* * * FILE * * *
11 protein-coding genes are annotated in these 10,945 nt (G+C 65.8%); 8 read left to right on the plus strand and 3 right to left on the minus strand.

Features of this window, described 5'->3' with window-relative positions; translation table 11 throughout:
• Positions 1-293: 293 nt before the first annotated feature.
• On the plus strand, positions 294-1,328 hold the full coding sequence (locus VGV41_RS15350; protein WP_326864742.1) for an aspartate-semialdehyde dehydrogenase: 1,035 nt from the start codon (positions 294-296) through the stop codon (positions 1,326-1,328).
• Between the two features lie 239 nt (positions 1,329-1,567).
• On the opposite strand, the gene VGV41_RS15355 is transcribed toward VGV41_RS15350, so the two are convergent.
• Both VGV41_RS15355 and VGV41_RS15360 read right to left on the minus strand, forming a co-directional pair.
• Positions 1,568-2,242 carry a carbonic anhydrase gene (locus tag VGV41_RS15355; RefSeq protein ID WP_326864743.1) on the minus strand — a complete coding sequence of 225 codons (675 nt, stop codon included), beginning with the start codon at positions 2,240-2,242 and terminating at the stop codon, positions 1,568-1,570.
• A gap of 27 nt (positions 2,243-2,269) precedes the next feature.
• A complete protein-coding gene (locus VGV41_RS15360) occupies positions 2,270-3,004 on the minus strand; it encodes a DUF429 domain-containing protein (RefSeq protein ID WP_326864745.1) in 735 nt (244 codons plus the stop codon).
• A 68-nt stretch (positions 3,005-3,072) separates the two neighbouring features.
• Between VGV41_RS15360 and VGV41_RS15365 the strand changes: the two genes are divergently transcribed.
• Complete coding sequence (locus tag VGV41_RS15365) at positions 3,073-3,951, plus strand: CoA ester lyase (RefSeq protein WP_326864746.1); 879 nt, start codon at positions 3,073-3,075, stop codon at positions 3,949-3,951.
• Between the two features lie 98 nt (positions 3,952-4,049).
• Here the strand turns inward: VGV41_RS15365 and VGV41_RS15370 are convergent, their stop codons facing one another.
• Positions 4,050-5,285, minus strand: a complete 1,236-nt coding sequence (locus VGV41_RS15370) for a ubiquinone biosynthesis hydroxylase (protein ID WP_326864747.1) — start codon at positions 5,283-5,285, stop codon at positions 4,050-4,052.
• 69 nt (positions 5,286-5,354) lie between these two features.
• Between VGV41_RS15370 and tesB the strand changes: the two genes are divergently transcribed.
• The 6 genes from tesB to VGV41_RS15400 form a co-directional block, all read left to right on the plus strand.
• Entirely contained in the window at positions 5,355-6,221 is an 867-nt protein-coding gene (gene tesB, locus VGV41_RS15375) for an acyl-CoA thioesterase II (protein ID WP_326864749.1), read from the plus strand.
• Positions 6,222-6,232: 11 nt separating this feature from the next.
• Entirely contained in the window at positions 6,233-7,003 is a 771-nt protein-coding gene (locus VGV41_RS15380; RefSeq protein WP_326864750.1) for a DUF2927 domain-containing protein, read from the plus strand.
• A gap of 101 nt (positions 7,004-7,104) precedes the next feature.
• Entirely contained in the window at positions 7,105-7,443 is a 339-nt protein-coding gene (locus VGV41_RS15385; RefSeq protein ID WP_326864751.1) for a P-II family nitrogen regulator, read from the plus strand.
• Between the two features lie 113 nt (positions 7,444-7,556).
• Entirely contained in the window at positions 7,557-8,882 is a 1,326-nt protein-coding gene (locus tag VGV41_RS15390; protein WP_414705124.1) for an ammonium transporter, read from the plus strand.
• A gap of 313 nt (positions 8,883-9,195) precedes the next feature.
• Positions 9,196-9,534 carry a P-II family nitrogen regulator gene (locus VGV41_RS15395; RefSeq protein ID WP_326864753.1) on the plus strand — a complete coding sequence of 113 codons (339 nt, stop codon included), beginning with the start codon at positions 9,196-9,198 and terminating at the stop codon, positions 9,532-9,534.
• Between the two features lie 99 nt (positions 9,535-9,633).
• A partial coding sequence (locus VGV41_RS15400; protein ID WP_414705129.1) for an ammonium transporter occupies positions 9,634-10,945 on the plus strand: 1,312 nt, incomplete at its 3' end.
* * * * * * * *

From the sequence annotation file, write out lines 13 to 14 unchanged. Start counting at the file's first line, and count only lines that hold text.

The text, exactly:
• Complete coding sequence (locus tag VGV41_RS15365) at positions 3,073-3,951, plus strand: CoA ester lyase (RefSeq protein WP_326864746.1); 879 nt, start codon at positions 3,073-3,075, stop codon at positions 3,949-3,951.
• Between the two features lie 98 nt (positions 3,952-4,049).